Indian comedian and actor, Vir Das celebrated 10 years of the film ‘Delhi Belly,’ a quirky, crazy caper.
Vir Das Turns Nostalgic As ‘Delhi Belly’ Clocks 10 Years
MUMBAI, India — Indian Comedian and actor Vir Das on July 1 took a stroll down memory lane to share his experience of working on the action-comedy film “Delhi Belly.”
“It was like my fifth audition for this crazy movie over two years,” said Das in a tweet. “The first time the three of us read together. It just felt right. Eventually, we joined a set with a special feeling, that we were making madness that we may never get to again #10yearsOfDelhiBelly.”
For the unversed, “Delhi Belly” was directed by Abhinay Deo. It was pitched as an adult comedy, also starring Imraan Khan and Kunaal Roy Kapoor in the lead roles.
Imran’s maternal uncle and superstar Aamir Khan was one of the movie’s co-producers. Akshat Verma wrote the film, and the star cast also included Poorna Jagannathan and Shenaz Treasurywala. The film has 70 percent of the dialogue in English and 30 percent in Hindi.
Verma was a Los Angeles-based writer who first penned the script of “Delhi Belly” as a part of his studies at screenwriting course at the University of California Los Angles, under the title “Say Cheese.” In 2015 he lost his job as a copywriter in the US, but he revived the film’s script.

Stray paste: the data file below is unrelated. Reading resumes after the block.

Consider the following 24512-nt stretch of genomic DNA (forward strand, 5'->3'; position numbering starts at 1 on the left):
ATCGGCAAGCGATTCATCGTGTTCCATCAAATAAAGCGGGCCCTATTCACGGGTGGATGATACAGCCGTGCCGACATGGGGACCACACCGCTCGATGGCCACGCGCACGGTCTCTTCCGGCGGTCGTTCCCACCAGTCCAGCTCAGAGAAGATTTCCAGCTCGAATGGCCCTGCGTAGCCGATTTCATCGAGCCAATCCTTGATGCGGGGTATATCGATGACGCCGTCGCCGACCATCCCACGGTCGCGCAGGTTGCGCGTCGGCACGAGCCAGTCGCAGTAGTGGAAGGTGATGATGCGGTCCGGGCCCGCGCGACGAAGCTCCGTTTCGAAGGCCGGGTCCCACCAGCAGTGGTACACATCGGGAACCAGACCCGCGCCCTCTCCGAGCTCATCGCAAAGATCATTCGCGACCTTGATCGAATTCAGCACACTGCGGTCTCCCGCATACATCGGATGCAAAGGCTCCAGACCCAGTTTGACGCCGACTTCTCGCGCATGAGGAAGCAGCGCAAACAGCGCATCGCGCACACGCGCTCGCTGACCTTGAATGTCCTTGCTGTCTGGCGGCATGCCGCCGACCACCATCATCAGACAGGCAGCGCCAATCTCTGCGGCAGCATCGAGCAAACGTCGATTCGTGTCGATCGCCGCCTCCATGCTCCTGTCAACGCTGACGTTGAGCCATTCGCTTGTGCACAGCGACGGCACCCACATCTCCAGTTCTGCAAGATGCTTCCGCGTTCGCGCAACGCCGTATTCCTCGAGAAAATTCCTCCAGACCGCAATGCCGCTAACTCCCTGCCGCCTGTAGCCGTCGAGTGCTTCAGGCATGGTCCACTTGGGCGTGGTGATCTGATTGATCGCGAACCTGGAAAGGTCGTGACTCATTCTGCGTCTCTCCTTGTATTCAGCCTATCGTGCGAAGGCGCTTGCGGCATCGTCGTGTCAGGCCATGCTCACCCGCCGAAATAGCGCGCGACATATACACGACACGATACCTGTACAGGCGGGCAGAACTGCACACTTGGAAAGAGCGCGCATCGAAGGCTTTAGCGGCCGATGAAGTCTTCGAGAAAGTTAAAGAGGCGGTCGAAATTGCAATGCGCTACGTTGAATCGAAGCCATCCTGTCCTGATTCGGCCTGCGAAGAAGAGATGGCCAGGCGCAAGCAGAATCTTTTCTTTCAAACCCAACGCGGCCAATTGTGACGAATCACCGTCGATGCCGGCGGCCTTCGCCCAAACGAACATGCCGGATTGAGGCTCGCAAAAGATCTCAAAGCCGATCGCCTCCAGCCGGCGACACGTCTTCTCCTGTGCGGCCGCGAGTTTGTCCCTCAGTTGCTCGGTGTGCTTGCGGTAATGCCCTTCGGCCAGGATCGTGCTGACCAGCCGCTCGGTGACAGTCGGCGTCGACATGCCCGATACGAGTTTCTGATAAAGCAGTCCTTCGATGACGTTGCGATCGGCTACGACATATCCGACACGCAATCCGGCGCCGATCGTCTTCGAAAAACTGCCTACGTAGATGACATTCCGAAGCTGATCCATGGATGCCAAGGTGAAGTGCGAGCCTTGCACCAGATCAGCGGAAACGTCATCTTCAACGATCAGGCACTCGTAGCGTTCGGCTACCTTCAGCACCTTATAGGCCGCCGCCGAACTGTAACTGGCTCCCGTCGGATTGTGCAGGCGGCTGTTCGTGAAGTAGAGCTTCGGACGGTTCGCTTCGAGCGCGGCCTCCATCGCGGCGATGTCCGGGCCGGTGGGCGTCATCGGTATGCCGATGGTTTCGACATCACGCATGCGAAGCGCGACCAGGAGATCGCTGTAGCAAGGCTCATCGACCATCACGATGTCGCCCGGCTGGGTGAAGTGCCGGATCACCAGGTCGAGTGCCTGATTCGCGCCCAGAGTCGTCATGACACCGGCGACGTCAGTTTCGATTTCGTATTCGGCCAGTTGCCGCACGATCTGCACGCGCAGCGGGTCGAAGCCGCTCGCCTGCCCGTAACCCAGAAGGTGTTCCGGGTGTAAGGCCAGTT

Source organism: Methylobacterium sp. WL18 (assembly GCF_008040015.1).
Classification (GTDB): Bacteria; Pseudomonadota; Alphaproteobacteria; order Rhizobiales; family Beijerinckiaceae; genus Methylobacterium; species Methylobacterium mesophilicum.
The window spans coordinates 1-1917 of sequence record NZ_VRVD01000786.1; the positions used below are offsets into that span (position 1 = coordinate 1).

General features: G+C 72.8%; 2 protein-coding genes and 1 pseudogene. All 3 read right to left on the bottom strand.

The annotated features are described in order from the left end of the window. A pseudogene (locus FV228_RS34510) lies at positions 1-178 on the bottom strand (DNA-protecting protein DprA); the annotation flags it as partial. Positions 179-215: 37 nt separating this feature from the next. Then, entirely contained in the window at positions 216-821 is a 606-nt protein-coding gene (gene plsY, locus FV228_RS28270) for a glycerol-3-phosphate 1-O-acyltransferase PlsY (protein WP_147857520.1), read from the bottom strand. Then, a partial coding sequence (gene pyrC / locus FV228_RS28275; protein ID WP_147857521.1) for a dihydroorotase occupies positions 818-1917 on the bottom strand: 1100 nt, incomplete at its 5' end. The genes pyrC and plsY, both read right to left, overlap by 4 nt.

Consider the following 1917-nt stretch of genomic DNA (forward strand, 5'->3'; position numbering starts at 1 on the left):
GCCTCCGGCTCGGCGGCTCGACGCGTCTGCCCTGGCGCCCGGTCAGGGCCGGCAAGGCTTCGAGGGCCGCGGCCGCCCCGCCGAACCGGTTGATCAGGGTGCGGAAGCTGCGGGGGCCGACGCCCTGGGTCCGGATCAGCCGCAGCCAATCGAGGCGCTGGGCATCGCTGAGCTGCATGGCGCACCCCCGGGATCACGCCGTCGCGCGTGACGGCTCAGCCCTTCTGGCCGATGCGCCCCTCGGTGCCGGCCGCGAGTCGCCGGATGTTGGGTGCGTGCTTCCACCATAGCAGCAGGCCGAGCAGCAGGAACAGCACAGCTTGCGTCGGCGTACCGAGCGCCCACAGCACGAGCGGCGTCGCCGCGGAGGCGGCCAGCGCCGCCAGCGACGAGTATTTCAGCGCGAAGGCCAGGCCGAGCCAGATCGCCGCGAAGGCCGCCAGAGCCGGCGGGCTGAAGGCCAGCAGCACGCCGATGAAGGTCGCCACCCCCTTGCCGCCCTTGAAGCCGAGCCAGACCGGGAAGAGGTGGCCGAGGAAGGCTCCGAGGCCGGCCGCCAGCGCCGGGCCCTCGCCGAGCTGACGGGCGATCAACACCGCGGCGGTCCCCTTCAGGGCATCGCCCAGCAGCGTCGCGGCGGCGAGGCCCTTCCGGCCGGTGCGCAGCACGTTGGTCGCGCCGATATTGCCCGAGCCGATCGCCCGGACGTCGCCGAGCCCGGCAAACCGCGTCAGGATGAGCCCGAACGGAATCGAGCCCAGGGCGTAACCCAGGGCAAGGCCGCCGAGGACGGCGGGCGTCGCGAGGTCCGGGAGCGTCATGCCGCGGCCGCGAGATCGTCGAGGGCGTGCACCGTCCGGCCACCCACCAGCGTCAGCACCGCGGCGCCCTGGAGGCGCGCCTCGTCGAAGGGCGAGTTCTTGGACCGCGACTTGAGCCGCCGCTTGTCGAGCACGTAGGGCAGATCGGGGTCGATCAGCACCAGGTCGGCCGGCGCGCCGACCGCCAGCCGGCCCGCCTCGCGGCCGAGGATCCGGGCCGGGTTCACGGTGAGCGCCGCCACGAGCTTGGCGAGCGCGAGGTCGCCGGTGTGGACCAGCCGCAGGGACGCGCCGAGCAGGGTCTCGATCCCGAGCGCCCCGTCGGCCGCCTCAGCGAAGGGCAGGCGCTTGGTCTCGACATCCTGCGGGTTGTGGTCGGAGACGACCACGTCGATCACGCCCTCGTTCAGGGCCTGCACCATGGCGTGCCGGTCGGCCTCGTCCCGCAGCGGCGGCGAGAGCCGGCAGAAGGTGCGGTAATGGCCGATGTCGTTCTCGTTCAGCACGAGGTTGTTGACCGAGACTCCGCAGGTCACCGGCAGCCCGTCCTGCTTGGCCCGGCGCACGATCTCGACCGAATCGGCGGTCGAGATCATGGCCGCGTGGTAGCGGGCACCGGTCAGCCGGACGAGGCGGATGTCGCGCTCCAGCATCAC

Verma had to compile 15 drafts before the movie was released. He spent more than three years writing the story, and then he went to Mumbai with the Hollywood producer Jim Furgele to pitch the film to various film producers without success. He eventually left after submitting a draft to Aamir Khan Productions. The script was thrown into a pile of scripts in Khan’s office, where his wife Kiran Rao found it and shared it with him.
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Khan approached the writer, who was initially wary of jeopardizing Aamir Khan Productions’ reputation for “clean, family entertainment” since the script included offensive content. After its release in India, the film’s screening was banned in Nepal due to cinema halls’ unwillingness to delete offensive sequences from the film. Nepal’s censor board later permitted its release for theatergoers over the age of 16.
Later in 2011, the film was re-edited for its television broadcast. Before granting it a U/A certificate, the Central Board of Film Certification ordered 75 edits. Sahara One bought the distribution rights for 17 crores (USD 4.0 million in 2019).
As part of the Harvard India Conference 2012, the film was chosen to be screened at the Harvard Business School and Harvard Kennedy School. Abhinay Deo, the director, was invited as a guest.
Das also shared an Instagram post with several stills from the movie.
(With inputs from ANI)
(Edited by Anindita Ghosh and Ojaswin Kathuria)